Next-generation insect-resistant crops could beat back pests farmers can’t control with chemicals

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To compensate for plant’s reduced defenses, farmers have used insecticides or pesticides to control pests and kill those which attack crop plants …. Unfortunately, just as plants evolve resistance, so too do the pests and increasing numbers of insects are evolving resistance to pesticides.

As such, pesticide use is reducing and becoming less effective …. There is therefore a need for new strategies to protect our crops and yields from pests, but the good news is that a huge range are being developed.

[Mo]re novel strategies exist that involve crops being engineered to produce molecules that protect against insect attack and these have often been successful. For example, some crop plants have been genetically engineered to produce Bt toxins, proteins from the soil-borne bacteria, Bacillus thuringiensis …. Unfortunately, insects are developing resistance to some of these introduced toxins making this approach less effective ….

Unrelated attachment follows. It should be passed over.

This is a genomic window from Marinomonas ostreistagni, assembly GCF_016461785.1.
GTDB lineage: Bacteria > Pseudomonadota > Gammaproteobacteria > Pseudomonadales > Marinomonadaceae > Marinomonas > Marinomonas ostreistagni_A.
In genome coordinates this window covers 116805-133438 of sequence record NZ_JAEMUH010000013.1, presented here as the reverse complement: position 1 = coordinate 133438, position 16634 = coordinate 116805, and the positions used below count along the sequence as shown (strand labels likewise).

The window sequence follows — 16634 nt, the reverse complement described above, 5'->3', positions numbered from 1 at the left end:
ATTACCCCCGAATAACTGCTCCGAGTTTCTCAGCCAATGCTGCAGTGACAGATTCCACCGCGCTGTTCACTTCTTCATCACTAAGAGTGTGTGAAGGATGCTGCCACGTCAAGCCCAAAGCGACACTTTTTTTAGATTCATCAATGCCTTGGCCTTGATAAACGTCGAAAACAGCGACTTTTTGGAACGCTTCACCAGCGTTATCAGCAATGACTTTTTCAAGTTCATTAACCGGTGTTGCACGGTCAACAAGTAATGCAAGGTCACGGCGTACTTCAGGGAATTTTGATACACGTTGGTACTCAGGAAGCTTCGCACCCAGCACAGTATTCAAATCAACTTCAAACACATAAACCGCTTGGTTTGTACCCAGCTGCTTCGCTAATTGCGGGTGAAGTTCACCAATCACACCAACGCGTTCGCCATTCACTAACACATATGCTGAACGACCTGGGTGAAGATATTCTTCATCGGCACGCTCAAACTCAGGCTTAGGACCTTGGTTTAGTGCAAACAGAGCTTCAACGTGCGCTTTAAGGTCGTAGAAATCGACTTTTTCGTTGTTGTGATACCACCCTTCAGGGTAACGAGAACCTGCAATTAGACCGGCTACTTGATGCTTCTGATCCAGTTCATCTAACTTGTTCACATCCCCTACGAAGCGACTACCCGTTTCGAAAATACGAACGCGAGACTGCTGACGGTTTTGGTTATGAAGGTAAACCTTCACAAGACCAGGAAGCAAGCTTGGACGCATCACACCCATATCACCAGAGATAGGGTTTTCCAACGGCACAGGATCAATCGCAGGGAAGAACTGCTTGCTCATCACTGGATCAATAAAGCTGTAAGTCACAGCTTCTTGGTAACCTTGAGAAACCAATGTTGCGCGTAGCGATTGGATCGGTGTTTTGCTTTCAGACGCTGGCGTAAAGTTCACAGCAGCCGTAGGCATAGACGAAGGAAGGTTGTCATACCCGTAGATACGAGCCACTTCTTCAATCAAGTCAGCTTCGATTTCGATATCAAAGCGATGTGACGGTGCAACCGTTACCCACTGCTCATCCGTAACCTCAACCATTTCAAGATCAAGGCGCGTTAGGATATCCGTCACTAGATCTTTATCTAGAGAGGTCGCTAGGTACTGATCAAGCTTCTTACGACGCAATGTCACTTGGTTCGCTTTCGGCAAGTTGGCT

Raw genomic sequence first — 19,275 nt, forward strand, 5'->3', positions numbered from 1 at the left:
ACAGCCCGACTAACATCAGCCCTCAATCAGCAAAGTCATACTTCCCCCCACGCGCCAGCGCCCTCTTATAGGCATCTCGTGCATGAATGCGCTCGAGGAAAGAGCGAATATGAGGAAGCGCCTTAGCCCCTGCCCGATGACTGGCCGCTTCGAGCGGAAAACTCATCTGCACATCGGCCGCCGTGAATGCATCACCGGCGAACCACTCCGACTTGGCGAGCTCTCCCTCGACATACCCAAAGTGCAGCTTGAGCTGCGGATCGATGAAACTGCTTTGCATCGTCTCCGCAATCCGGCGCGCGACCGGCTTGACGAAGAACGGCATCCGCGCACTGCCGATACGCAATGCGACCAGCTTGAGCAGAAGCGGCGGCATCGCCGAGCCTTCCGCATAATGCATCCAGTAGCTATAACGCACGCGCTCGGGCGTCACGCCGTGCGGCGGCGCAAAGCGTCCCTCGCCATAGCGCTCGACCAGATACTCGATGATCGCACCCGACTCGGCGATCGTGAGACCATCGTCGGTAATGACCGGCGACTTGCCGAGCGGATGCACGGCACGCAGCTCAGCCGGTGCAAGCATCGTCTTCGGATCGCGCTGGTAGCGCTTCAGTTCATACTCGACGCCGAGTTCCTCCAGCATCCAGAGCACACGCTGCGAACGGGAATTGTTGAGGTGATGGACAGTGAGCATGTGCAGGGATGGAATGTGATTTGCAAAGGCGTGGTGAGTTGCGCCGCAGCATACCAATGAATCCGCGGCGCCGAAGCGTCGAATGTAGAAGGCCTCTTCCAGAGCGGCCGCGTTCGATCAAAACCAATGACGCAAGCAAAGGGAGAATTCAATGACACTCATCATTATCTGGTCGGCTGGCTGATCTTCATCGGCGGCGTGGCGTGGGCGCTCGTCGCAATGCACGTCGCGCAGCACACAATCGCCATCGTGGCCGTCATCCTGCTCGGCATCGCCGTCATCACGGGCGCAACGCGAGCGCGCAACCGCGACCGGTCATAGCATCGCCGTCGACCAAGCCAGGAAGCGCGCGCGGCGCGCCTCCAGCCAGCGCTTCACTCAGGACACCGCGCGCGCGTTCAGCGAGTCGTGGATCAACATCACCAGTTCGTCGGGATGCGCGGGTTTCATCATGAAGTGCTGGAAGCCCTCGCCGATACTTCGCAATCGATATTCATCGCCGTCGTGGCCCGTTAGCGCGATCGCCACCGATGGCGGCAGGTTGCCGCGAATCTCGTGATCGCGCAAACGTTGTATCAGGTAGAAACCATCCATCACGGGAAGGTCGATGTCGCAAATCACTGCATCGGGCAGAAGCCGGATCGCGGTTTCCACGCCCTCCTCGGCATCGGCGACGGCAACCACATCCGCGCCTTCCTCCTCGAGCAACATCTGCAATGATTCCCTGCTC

It appears aphids overcome plant defenses by introducing proteins into the plants when they feed which limit the plants defense response …. Once we’ve established how these so-called effector proteins work, we will be able to identify or develop plants which are not affected by them, have better defenses against the aphids and are therefore naturally more resistant.

Related article:  4 things that led to the myth that organic farmers use more pesticides than conventional farmers

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